Working with a less-than-enthusiastic builder, the two couples retained the services of an environmental consultant who helped them implement as many features as possible in order to make the house more friendly to both the outside environment and the inhabitants.
Sticking as much as they could to environmentally friendly R2000 housing guidelines (www.oee.nrcan.gc.ca), the Red House was built with materials that don't emit off-gasses, and extra insulation retains more heat than the average dwelling. The electricity for the house is from Greenmax (wind power-generated energy distributed by Enmax).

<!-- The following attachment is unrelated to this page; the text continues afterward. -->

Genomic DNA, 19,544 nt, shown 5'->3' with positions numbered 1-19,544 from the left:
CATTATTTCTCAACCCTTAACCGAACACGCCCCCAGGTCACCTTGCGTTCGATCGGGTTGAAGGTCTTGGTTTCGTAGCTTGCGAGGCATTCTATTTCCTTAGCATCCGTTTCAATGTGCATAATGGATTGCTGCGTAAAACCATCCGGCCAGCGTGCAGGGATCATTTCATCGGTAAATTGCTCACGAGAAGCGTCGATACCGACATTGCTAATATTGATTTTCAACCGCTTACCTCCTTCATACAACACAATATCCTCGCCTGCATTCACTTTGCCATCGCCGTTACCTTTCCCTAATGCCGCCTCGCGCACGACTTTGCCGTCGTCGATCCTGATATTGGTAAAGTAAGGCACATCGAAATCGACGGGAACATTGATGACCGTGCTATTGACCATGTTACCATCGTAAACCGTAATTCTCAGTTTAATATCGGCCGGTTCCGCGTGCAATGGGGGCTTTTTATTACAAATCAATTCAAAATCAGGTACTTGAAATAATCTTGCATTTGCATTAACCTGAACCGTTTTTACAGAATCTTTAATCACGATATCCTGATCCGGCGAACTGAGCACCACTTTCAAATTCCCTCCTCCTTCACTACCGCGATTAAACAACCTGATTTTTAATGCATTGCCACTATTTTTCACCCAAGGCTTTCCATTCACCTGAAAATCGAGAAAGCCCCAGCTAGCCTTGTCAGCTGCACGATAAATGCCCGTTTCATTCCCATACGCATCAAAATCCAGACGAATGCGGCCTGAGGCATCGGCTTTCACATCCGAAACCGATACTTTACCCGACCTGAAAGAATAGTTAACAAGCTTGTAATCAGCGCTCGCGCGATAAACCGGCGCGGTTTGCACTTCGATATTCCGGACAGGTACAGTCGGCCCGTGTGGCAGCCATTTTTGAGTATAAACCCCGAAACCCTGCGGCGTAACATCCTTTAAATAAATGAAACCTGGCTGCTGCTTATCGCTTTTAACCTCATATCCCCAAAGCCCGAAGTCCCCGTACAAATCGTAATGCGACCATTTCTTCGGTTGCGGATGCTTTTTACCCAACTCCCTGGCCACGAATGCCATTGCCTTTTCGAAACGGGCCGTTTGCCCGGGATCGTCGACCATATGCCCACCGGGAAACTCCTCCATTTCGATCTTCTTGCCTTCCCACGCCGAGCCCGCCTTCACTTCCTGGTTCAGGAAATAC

Because the house is almost entirely sealed to prevent heat loss, a "heat recovery ventilator" re-circulates the home's air on a regular basis.
"So the whole volume of air in the house is replaced every 24 hours, creating a very healthy air environment," says Gerald.
But one of the most important features of the house is that there are six people living in a space that would usually have only two or three. Which means, explains Noel, that their ecological footprint or environmental impact is half that of an average household.
"Our neighbours in other in-fills have two or three other people living there," he says. "Twenty years ago, this would have been the norm that there would have been five or six or eight people living in a house this size, and now houses are bigger and there are less people living there."